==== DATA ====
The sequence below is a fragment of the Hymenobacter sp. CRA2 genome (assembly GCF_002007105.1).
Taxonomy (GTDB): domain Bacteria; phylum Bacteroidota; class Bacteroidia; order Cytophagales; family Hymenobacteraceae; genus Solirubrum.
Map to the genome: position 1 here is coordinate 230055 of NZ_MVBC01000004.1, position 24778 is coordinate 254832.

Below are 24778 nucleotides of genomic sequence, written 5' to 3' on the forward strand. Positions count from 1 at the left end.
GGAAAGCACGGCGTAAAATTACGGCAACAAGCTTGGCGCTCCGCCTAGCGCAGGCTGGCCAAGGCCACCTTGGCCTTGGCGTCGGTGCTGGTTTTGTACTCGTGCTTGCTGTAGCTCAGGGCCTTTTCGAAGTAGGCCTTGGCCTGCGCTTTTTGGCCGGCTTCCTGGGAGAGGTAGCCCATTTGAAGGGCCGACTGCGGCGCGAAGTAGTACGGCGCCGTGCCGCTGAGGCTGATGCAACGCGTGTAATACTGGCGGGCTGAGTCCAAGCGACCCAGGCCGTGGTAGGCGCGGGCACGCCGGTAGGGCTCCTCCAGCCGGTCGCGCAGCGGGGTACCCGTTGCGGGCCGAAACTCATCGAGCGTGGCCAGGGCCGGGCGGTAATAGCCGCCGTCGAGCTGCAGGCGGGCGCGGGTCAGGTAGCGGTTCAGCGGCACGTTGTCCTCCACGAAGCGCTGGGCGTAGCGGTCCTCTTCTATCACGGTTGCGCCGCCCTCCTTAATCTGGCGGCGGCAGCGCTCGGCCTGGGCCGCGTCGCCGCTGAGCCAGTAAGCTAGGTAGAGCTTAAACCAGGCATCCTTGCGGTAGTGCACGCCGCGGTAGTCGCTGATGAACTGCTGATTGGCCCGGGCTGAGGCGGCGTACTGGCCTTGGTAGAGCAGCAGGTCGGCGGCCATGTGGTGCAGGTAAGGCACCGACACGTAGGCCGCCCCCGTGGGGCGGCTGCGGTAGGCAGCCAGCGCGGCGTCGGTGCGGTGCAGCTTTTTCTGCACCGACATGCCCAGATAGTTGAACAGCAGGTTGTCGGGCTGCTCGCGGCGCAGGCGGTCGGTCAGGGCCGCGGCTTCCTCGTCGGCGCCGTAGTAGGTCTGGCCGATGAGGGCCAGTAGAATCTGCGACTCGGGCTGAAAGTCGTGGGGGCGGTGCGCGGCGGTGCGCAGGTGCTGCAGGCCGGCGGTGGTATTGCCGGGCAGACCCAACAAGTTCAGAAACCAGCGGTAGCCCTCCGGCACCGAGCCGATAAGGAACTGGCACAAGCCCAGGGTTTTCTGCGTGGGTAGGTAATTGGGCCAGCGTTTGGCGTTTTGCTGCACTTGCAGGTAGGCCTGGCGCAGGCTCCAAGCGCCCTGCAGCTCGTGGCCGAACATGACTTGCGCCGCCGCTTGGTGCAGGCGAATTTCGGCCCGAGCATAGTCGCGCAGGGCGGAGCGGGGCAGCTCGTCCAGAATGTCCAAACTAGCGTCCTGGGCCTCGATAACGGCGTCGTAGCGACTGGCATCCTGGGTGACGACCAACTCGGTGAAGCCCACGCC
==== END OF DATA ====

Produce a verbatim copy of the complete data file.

The sequence below is a fragment of the Hymenobacter sp. CRA2 genome (assembly GCF_002007105.1).
Taxonomy (GTDB): domain Bacteria; phylum Bacteroidota; class Bacteroidia; order Cytophagales; family Hymenobacteraceae; genus Solirubrum.
Map to the genome: position 1 here is coordinate 230055 of NZ_MVBC01000004.1, position 24778 is coordinate 254832.

Below are 24778 nucleotides of genomic sequence, written 5' to 3' on the forward strand. Positions count from 1 at the left end.
GGAAAGCACGGCGTAAAATTACGGCAACAAGCTTGGCGCTCCGCCTAGCGCAGGCTGGCCAAGGCCACCTTGGCCTTGGCGTCGGTGCTGGTTTTGTACTCGTGCTTGCTGTAGCTCAGGGCCTTTTCGAAGTAGGCCTTGGCCTGCGCTTTTTGGCCGGCTTCCTGGGAGAGGTAGCCCATTTGAAGGGCCGACTGCGGCGCGAAGTAGTACGGCGCCGTGCCGCTGAGGCTGATGCAACGCGTGTAATACTGGCGGGCTGAGTCCAAGCGACCCAGGCCGTGGTAGGCGCGGGCACGCCGGTAGGGCTCCTCCAGCCGGTCGCGCAGCGGGGTACCCGTTGCGGGCCGAAACTCATCGAGCGTGGCCAGGGCCGGGCGGTAATAGCCGCCGTCGAGCTGCAGGCGGGCGCGGGTCAGGTAGCGGTTCAGCGGCACGTTGTCCTCCACGAAGCGCTGGGCGTAGCGGTCCTCTTCTATCACGGTTGCGCCGCCCTCCTTAATCTGGCGGCGGCAGCGCTCGGCCTGGGCCGCGTCGCCGCTGAGCCAGTAAGCTAGGTAGAGCTTAAACCAGGCATCCTTGCGGTAGTGCACGCCGCGGTAGTCGCTGATGAACTGCTGATTGGCCCGGGCTGAGGCGGCGTACTGGCCTTGGTAGAGCAGCAGGTCGGCGGCCATGTGGTGCAGGTAAGGCACCGACACGTAGGCCGCCCCCGTGGGGCGGCTGCGGTAGGCAGCCAGCGCGGCGTCGGTGCGGTGCAGCTTTTTCTGCACCGACATGCCCAGATAGTTGAACAGCAGGTTGTCGGGCTGCTCGCGGCGCAGGCGGTCGGTCAGGGCCGCGGCTTCCTCGTCGGCGCCGTAGTAGGTCTGGCCGATGAGGGCCAGTAGAATCTGCGACTCGGGCTGAAAGTCGTGGGGGCGGTGCGCGGCGGTGCGCAGGTGCTGCAGGCCGGCGGTGGTATTGCCGGGCAGACCCAACAAGTTCAGAAACCAGCGGTAGCCCTCCGGCACCGAGCCGATAAGGAACTGGCACAAGCCCAGGGTTTTCTGCGTGGGTAGGTAATTGGGCCAGCGTTTGGCGTTTTGCTGCACTTGCAGGTAGGCCTGGCGCAGGCTCCAAGCGCCCTGCAGCTCGTGGCCGAACATGACTTGCGCCGCCGCTTGGTGCAGGCGAATTTCGGCCCGAGCATAGTCGCGCAGGGCGGAGCGGGGCAGCTCGTCCAGAATGTCCAAACTAGCGTCCTGGGCCTCGATAACGGCGTCGTAGCGACTGGCATCCTGGGTGACGACCAACTCGGTGAAGCCCACGCC